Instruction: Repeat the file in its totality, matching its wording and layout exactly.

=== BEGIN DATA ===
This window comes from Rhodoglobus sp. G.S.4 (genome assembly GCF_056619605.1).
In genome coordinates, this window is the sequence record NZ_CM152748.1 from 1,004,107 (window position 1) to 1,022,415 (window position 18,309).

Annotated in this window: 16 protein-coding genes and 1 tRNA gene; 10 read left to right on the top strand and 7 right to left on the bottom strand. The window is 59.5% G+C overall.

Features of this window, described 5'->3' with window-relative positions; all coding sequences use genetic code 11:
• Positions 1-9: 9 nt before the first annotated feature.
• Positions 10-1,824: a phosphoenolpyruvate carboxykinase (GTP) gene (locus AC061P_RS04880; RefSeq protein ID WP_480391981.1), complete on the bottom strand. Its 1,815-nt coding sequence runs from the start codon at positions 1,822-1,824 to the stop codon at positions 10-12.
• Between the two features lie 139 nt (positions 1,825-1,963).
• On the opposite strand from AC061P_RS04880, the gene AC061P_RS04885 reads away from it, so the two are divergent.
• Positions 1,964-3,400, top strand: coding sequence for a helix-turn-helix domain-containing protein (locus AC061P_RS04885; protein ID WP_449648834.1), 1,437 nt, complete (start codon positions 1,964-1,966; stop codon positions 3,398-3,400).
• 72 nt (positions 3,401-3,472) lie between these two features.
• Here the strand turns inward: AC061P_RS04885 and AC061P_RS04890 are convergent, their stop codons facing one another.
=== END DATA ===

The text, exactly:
This window comes from Rhodoglobus sp. G.S.4 (genome assembly GCF_056619605.1).
In genome coordinates, this window is the sequence record NZ_CM152748.1 from 1,004,107 (window position 1) to 1,022,415 (window position 18,309).

Annotated in this window: 16 protein-coding genes and 1 tRNA gene; 10 read left to right on the top strand and 7 right to left on the bottom strand. The window is 59.5% G+C overall.

Features of this window, described 5'->3' with window-relative positions; all coding sequences use genetic code 11:
• Positions 1-9: 9 nt before the first annotated feature.
• Positions 10-1,824: a phosphoenolpyruvate carboxykinase (GTP) gene (locus AC061P_RS04880; RefSeq protein ID WP_480391981.1), complete on the bottom strand. Its 1,815-nt coding sequence runs from the start codon at positions 1,822-1,824 to the stop codon at positions 10-12.
• Between the two features lie 139 nt (positions 1,825-1,963).
• On the opposite strand from AC061P_RS04880, the gene AC061P_RS04885 reads away from it, so the two are divergent.
• Positions 1,964-3,400, top strand: coding sequence for a helix-turn-helix domain-containing protein (locus AC061P_RS04885; protein ID WP_449648834.1), 1,437 nt, complete (start codon positions 1,964-1,966; stop codon positions 3,398-3,400).
• 72 nt (positions 3,401-3,472) lie between these two features.
• Here the strand turns inward: AC061P_RS04885 and AC061P_RS04890 are convergent, their stop codons facing one another.